Lavender Corner - 195 Lavender Street
This food centre was my family's go-to place for a good Chinese fix in my picky-eating childhood days. While they would enjoy the typical bak chor or wanton noodles, I'd only sample the more unusual items; and that's the stuff that has brought me back all these years later instead of to any run-of-the mill neighbourhood joint. You simply can't find this stuff in other hawker centres, let alone literally next to each other under one roof.
Ju Hao La Mian Xiao Long Bao (#01-29)
I've always had a soft spot for Xiao Long Bao ($5.50 for a steamer of 8). This is a cousin of the fiddly sort almost exclusively found in mid-range Chinese restaurants, I'll explain how shortly. Each of these little soup-filled parcels delivers an unfailingly surprising gush of flavour when its chewy outer layer yields under your teeth, sending steaming, rich thickened pork stock spurting in all directions (hopefully within your mouth). That's my private Asian version of present-opening Christmas joy; and I can have it all year round with a lovely astringent ginger-black vinegar dip.
This perhaps plebeian sort differs from the over-refined restaurant XLBs in the way their thicker skins allow my chopsticks to find purchase and lift them to my lips without the constant threat of a premature explosion. The deft, limp chopstick grip mastered by my Chinese ancestors wasn't something I inherited, as any casualty of a dim sum lunch with me will attest to.
Bugis Street Ngak Seah Beef Kuay Teow (#01-28)
I will never understand why Beef Kuay Teow ($5) is so elusive in Singaporean hawker centres. Do people fail to appreciate the allure of springy, chewy tripe; that unparalleled mouthfeel of gorgeously gelatinous tendon chunks or even the magic of beef strips morphing from blood-red to rosy pink as they are flash-cooked for mere seconds in boiling broth? I can't even begin to describe that mysterious thick, black, umami-vinegary-peppery sauce napping the chewy noodles that I've tried for years - in futility - to deconstruct. I'm delightfully resigned to a pilgrimage here whenever a craving takes me.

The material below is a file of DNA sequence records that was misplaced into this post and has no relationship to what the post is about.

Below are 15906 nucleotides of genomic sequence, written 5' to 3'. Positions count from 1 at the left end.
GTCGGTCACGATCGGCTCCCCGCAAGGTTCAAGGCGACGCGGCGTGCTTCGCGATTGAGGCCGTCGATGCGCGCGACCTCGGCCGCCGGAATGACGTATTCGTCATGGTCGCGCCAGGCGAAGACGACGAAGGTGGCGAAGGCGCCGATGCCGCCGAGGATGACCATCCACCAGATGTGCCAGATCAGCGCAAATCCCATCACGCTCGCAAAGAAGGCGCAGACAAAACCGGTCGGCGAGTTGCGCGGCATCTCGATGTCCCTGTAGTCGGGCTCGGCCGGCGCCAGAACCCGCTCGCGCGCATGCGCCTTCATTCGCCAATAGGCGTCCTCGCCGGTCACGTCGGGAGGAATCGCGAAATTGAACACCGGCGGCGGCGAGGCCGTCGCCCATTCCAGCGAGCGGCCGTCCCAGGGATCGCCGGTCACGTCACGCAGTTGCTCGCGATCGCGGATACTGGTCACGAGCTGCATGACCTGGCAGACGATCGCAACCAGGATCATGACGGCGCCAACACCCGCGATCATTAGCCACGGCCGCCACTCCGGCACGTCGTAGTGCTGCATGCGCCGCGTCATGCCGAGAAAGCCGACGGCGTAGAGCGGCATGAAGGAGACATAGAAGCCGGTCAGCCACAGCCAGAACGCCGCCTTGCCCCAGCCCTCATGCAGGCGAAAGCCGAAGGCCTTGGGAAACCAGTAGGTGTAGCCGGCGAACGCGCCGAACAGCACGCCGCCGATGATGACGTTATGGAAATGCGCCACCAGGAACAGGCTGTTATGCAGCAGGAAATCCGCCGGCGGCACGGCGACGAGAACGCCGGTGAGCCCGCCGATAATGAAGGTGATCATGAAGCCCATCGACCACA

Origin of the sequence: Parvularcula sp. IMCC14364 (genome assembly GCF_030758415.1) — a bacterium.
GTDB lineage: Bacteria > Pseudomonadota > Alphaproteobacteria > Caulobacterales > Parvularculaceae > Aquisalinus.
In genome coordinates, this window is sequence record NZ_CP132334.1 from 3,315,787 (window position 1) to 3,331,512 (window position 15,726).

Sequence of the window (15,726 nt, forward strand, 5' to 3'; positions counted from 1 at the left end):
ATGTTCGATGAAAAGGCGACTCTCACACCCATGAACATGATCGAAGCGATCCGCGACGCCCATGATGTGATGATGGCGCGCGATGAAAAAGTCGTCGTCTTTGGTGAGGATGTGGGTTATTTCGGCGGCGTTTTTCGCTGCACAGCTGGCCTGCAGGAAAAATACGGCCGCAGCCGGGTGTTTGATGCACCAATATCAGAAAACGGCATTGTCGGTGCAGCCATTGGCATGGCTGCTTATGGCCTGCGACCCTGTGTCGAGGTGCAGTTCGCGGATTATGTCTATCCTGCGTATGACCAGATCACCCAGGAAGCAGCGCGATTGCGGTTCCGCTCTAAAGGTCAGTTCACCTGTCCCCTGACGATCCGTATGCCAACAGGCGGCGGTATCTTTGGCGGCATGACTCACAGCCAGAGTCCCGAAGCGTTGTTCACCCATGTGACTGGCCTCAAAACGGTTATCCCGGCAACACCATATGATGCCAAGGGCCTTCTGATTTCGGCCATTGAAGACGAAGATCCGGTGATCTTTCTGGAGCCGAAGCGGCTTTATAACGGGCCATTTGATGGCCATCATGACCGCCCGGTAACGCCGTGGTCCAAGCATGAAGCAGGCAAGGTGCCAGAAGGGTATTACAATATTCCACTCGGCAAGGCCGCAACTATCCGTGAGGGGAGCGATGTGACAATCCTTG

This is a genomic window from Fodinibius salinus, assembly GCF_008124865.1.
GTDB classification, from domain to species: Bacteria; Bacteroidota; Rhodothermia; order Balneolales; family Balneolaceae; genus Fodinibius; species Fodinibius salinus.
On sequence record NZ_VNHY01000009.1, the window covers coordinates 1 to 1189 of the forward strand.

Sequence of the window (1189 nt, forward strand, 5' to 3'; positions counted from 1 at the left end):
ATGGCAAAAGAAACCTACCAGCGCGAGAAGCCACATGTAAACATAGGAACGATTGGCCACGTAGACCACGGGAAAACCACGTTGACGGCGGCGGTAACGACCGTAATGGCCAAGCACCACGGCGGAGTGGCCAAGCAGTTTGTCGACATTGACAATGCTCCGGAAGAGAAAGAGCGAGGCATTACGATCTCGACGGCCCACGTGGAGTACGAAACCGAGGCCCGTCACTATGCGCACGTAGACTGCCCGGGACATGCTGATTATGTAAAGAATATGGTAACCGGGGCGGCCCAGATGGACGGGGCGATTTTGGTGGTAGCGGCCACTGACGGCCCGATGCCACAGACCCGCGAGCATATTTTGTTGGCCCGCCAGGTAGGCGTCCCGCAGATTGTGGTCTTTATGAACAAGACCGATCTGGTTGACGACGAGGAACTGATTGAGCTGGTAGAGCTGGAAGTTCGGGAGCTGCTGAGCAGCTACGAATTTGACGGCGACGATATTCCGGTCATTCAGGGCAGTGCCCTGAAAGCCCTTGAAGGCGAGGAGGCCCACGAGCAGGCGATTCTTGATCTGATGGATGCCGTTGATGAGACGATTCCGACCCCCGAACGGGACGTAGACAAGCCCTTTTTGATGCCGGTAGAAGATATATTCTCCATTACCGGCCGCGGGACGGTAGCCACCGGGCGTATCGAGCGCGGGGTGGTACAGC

As a sidekick to all that richness is a meatball soup that is as simple as it is exquisite. Two dense, springy meatballs float in clear beefy stock. Do dip generously in tangy, fiery chili.
Kin Turtle Soup Geylang Lorong 35 (#01-27)
Before you go all PETA on me with the whole save-the-cutesy-turtles spiel; imagine with me the meaty bite of mutton meeting the leanness of chicken and the lovely jelly glory of sea cucumber, all available in one package. I trust you've exchanged your arms for cutlery?
The $15 bowl I ordered differs from the $10 option in that it contains wonderful sea-cucumber-esque turtle blubber and only the tenderest, choicest cuts of the reptile. The latter goes best with a simple garnish of cilantro and ginger or - for the bold - fiery vinegar-based chili sauce. The mildly herbal broth gets its characteristic bittersweet flavour from wolfberries and a dozen mysterious herbs; don't ask what, just eat.